Howe is both right and wrong here. He is right that at least in “Our Place in the World,” the essay he is citing, Purdy doesn’t assume as Tribe did that metaphysics had to be religiously or spiritually inflected.[8] And he is definitely right that Purdy thinks we will do well to leave religion out of it.

But it isn’t just that Purdy passively neglects religion. He actively rejects it, at least in its monotheist versions, as a foundational problem. He banishes it from the field of environmental ethics. This creates some confusion for me, because I admire his work and read him as a kindred spirit. Either there is something I have failed to understand about his work or something he has failed to understand about theology. While the chances are good that it is the former, in what follows I try to make the case for the latter.

Naturalism and Monotheism

The basic argument of AfterNature, as well as many of Purdy’s essays over the last decade, can be summarized in three parts. First, we have entered the age of the Anthropocene, in which there is no longer any aspect of nature that has not been changed by human action and when, therefore, we are forced to recognize the collapse of the old nature/culture divide and that “discussions about ‘nature’ have always been less a description of the natural world than means for humans to talk to and about other humans.”[9] Second, this means we will need to give up on “naturalism,” the idea that there is a singular logic of nature that could provide moral guidance about how we should live with each other or with it.[10] Third, in the absence of such naturalism, answers to those questions must now be political, and, in histories like the one Purdy tells, we can see that they always have been so. “The Long Environmental Justice Movement,” the closing chapter of This Land Is Our Land, shows what this politics might look like when it is thoroughly democratic.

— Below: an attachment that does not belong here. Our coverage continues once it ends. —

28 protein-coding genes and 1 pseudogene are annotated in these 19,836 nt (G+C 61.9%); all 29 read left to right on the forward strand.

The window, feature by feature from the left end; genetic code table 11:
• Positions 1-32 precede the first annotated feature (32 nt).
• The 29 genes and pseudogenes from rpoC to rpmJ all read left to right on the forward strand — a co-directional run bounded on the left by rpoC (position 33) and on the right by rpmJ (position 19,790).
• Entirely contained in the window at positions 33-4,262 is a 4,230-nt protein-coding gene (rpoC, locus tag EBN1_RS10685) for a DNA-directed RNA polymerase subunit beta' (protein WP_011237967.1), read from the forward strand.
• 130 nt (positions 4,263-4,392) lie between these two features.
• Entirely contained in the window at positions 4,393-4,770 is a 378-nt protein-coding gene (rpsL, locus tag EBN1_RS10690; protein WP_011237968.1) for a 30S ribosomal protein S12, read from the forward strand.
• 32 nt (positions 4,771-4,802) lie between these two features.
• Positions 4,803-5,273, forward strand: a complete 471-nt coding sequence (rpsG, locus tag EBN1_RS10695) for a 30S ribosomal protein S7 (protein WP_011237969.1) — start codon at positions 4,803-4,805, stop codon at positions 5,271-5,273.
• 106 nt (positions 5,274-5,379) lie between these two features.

The critique of naturalism is in part simply the logical conclusion of the Anthropocene condition. “If human action is part of what creates the world, how can the character of the world guide human action?”[11] But Purdy doesn’t say the Anthropocene creates this condition. He says it ought to force the recognition that talk about nature has alwaysbeen tangled up with human projects and imagination. Anecdotal evidence is simply the variety of human practices for which nature has been employed as authority. At one extreme, the Athenians cite nature as authority for their conquest of Melos and social Darwinians cite evolution to justify unbridled capitalism. At the other, Peter Kropotkin and contemporary environmentalists claim that mutuality and cooperation are the deep truths of nature that should guide any social philosophy. So with hierarchy and egalitarianism; heteronormativity and queerness; slavery and freedom.